Did you know that cats can get acne? This condition is caused by the same factors causing acne in humans, pores clogged by oil. Cat acne is most commonly seen under the chin and around your cat’s lips. You may also see black areas that look like dirt or grease on your cat’s fur, under or on the chin. Feline acne can be treated at home, although severe cases may need the care of a veterinarian Here’s how to treat cat acne:
- Rinse the area. Use a clean wash cloth and warm water to gently wash your cat’s chin and the affected area once per day. Having someone else hold the cat while you wash its face can make everything go much smoother. Cleaning the cat’s face after each meal can dramatically reduce feline acne. The water may or may not remove any black areas on the face or chin of your cat.
- Use antibacterial soap. If plain water doesn’t seem to be helping, use a mild antibacterial soap, either one formulated for humans or one meant specifically for cats. Make sure that you rinse the soapy area thoroughly so that your cat won’t ingest any of the soap. Another home remedy is one tablespoon of Epson Salts in two cups of warm water. Soak a wash cloth in this mixture and hold it against your cat’s chin for five minutes. Then, rinse the area. You may also want to use human acne pads, but consult your vet to find out about safe ingredients before you choose this route.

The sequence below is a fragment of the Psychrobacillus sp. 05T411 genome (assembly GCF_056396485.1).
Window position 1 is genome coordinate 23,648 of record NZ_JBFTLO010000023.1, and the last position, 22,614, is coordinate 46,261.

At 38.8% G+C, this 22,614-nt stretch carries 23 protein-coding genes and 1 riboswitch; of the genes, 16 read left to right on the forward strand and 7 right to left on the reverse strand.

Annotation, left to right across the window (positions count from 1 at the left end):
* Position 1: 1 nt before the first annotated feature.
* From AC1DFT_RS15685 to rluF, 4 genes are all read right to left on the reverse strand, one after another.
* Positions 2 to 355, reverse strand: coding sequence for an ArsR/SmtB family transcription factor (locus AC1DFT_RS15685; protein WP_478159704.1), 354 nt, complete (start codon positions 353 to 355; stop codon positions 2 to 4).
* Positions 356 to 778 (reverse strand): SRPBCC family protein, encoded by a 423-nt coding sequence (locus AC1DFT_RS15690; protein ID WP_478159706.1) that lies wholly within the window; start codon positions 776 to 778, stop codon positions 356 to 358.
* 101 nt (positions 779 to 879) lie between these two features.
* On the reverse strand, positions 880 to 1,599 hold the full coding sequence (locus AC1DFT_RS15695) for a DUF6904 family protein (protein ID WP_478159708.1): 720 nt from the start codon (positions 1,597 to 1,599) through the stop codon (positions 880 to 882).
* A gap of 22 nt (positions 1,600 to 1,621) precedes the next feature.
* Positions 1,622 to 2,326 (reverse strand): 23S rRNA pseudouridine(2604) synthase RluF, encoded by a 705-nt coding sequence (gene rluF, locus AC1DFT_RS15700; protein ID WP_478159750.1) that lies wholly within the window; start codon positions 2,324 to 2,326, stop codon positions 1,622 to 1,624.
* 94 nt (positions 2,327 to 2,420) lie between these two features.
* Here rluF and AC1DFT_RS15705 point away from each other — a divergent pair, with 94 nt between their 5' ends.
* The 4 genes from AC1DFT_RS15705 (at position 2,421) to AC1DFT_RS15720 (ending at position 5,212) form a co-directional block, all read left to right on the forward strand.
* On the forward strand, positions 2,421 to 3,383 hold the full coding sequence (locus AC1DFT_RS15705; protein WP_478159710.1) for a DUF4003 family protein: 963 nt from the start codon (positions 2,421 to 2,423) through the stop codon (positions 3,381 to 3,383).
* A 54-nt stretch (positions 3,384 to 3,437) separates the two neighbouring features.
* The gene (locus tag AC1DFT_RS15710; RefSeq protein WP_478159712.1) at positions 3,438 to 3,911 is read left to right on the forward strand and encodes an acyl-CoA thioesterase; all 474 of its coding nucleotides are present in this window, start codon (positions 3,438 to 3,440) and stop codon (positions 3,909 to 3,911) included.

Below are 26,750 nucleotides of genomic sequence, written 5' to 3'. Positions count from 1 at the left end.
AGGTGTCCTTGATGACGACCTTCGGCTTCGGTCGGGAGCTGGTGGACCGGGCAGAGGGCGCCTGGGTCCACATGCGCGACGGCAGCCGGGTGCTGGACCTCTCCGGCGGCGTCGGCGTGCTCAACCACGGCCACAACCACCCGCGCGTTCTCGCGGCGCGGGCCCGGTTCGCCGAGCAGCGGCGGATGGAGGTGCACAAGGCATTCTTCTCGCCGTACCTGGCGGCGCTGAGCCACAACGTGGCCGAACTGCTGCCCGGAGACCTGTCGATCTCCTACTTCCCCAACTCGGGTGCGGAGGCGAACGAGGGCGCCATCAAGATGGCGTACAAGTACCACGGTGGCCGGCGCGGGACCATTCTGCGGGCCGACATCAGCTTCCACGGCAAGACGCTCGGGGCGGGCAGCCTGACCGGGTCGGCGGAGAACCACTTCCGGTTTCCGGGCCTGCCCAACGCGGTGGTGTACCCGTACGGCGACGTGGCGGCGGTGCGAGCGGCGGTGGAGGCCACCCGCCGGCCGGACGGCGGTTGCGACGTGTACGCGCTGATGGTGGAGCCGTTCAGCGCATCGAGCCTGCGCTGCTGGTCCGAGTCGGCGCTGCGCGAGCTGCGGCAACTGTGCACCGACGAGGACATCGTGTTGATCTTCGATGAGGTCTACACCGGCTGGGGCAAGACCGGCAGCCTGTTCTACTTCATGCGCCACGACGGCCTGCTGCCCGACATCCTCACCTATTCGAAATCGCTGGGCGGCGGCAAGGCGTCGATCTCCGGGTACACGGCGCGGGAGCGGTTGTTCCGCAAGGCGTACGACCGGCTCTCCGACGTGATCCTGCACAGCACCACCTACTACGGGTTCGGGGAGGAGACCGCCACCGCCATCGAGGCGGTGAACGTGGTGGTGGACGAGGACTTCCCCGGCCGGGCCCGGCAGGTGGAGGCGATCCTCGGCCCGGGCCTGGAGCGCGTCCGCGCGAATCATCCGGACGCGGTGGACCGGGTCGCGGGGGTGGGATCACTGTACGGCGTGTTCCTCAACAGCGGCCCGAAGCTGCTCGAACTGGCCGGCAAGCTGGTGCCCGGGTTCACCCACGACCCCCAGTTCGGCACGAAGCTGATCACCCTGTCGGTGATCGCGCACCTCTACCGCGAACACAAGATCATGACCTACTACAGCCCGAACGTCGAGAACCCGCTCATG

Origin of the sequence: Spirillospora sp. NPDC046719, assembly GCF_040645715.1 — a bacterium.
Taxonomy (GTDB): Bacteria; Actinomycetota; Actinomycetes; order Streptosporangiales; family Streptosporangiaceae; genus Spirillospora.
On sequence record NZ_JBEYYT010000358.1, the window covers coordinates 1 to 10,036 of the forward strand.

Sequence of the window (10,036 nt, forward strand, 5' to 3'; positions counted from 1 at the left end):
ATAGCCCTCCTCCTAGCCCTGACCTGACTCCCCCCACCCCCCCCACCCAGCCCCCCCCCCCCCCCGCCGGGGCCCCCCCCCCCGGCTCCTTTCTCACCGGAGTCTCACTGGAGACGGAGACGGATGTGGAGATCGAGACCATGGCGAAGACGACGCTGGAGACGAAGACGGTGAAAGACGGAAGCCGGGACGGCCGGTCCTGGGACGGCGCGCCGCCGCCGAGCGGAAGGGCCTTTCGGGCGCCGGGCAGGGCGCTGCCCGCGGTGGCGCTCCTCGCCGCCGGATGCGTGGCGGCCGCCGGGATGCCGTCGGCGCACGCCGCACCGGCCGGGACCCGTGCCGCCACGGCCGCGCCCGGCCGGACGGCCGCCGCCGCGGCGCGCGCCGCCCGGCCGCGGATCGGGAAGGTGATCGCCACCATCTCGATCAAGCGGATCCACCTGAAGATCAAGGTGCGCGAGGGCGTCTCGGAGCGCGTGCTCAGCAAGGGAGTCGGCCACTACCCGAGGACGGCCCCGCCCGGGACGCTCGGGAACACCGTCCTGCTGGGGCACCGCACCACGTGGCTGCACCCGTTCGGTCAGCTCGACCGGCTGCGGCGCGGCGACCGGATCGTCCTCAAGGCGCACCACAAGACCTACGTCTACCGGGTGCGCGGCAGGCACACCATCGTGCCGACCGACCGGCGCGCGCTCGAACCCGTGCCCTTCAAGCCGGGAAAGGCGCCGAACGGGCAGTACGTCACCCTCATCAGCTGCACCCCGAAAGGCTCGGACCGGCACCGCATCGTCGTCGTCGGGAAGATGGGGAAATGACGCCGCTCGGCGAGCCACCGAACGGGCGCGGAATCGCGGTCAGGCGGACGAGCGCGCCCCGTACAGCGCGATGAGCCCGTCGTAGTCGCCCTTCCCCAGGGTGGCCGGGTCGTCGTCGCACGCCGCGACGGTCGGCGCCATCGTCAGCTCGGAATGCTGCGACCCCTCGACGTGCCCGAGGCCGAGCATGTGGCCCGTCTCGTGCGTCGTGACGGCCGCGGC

- Wash your cat’s belongings. If possible, wash your cat’s food and water dishes every day. You may also want to switch from plastic bowls to glass, ceramic, or metal dishes, which are less likely to provide a breeding ground for the bacteria that causes acne. Wash any toys or other belongings that come in frequent contact with your cat’s face.
- Visit the veterinarian. Within a week or two of home treatment, your cat’s acne should start to improve visibly. If it does not, visit the vet. Your vet can recommend additional treatment options, like benzyl peroxide gel, and antibiotics to prevent infection. Cat acne may seem relatively trivial, but if left untreated, it can actually become quite serious. Your cat may even develop pimples. Untreated feline acne may become Folliculitis, or inflammation on the cat’s skin occurring in the hair follicles. This condition requires veterinary treatment rather than home remedies.
Feline acne is most often noticed in white or pale-colored cats, and can show up as a variety of types, including blackheads, greasy fur, or other discolorations or blemishes. It is particularly common in Persian cats, though it can happen in all cat breeds, and in cats of all ages.